The prospect of Reaganite policy carried out by non-Reaganite officials in the new administration was dramatized by the contrast between the inaugural address and a backstage battle over who will be the nation's civil service chief.
Ronald Reagan's faithful followers, in Washington inaugural week to watch years of dreams and work become a reality, were overjoyed by an uncompromising address that committed the new president to radical change. But their joy was diluted by the apparent failure of one of their own, Dr. Donald J. Devine, to become director of the Office of Personnel Management.
OPM, successor to the old Civil Service Commission, certainly will not set the administration's philosophical course. Yet, continuing struggle behind the scenes over whether Reaganite Devine will be there represents the last sounding of this transition protest: those who so clearly share Reagan's ideology have been systematically excluded from much of his administration.
That Reagan himself since the election has remained faithful to his political movement is not questioned by his own followers. Rather, it is political opponents and news commentators from the first hour of his election victory who have perceived that Reagan was about to abandon his iedology now that power beckoned and was embracing "pragmatism."
It is mostly wishful thinking. Breakfasting with reporters Jan. 16, presidential counselor Edwin Meese in answers to questions laid down a general pattern of no retreat on all issues. That previewed Reagan's inaugural address four days later when he declared "there will be no compromise."
Seeming policy retreats during the transition were either false alarms or misunderstandings. Treasury Secretary Donald T. Regan, who in his confirmation hearing suggested a six-month delay in the tax cut, during a Jan. 21 interview on ABC's "Good Morning America" changed his tune: "We're not talking about any delay." Defense Secretary Caspar Weinberger in his confirmation hearing seemed to be abandoning a 3 percent arms spending increase for NATO members. Confirmation hearings for his deputy secretary, Frank Carlucci, corrected the impression; Carlucci said 3 percent was only the "starting point."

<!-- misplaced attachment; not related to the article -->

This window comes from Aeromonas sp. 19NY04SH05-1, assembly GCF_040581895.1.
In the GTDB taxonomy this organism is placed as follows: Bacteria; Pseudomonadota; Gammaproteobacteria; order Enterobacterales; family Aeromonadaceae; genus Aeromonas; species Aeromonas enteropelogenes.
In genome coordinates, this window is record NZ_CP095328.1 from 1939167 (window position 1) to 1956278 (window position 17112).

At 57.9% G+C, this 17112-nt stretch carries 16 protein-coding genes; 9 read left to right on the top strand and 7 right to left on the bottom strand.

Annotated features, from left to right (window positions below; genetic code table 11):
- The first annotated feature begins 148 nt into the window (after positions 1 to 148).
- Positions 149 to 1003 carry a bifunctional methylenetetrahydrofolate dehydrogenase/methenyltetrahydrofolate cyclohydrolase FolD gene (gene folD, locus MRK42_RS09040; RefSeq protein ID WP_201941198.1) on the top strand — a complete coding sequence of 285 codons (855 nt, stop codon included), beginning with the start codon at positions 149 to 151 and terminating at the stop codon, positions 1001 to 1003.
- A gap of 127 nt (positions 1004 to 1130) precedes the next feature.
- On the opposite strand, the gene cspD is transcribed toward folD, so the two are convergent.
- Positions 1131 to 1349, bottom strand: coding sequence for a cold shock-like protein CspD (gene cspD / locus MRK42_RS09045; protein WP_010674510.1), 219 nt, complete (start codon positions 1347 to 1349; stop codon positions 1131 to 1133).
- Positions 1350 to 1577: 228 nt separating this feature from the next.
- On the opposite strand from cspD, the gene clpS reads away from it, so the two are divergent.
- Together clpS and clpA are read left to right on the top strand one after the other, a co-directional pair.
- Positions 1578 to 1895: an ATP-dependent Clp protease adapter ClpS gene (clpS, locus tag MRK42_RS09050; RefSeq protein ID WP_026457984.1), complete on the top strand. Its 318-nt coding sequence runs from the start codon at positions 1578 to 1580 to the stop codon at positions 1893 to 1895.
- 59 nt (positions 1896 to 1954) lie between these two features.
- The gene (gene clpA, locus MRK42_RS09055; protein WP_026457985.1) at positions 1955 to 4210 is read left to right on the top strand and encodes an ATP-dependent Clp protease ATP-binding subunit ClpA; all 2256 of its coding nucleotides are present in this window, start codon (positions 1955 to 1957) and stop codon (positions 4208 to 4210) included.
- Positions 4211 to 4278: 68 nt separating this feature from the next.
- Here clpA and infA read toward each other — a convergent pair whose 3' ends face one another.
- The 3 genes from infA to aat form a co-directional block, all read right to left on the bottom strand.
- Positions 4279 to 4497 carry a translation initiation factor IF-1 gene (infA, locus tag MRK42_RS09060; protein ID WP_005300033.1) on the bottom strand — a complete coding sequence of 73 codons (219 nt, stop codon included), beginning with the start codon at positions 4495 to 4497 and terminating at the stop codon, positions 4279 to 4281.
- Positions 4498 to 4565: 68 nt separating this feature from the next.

Nevertheless, the Reagan political movement has been in declining spirits since Nov. 4 because ideology and political loyalty have not counted for much in appointments. Particularly intense was a long fight over a role in the adminstration for campaign defense adviser William Van Cleave, which ended inaugural weekend. Cut down from high expectations to a place on the National Security Council staff because of what Reagan aides termed abrasiveness, Van Cleave decided to go back to the University of Southern California faculty. c
The appointment as deputy defense secretary of Carlucci, a non-ideological civil servant, instead of Van Cleave has triggered more complaints than have been publicly revealed. One meeting of the steering committee, the informal group of conservative Republican senators was consumed by unhappiness about Carlucci (especially from newly elected members).
The most pained complaints have come from Reagan's regional political directors, who have looked askance at filling high office with non-political, non-ideological, non-Reaganite administrators. This is not merely the usual post-election grievance of the grassroots worker. Reagan's opeatives are committed -- often doctrinaire -- conservatives. They fear their exclusion from office is preparation for dilution of policy, and the Devine case has become a symbol.
Whereas Meese has privately cited lack of qualifications to justify rejecting Reagan's political operatives for office, that cannot be done with Don Devine, a political science professor at the University of Maryland. At least three other names have been floated in series for the OPM post against Devine, suggesting the search is for anybody-but-Devine.
Reaganites point the accusing finger at acting White House counsel Peter McPherson, who in 1976 battled for Gerald Ford in Maryland while Devine led Reagan's forces. He successfully blocked Devine from the state Republican chairmanship in 1978, later telling a friend that "Devine is too conservative." That Devine, Republican nominee for state controller in 1978, is now considered "too political" is traced to McPherson.
The treatment of Devine transformed what should have been a weekend of celebration into dark foreboding. Several key Republican state chairman met with Meese the day before the inauguration to plead Devine's case, but won no assurances.
Reagan's crisp reiteration of his credo the next day lifted the spirtis of his followers. But with Don Devine's fate still unclear, many politcal operatives here for the election and transition and now on their way home wonder whether non-ideological businessmen and administrators can be counted on to follow that credo. Their question: can Reaganism without Reaganites survive as government policy?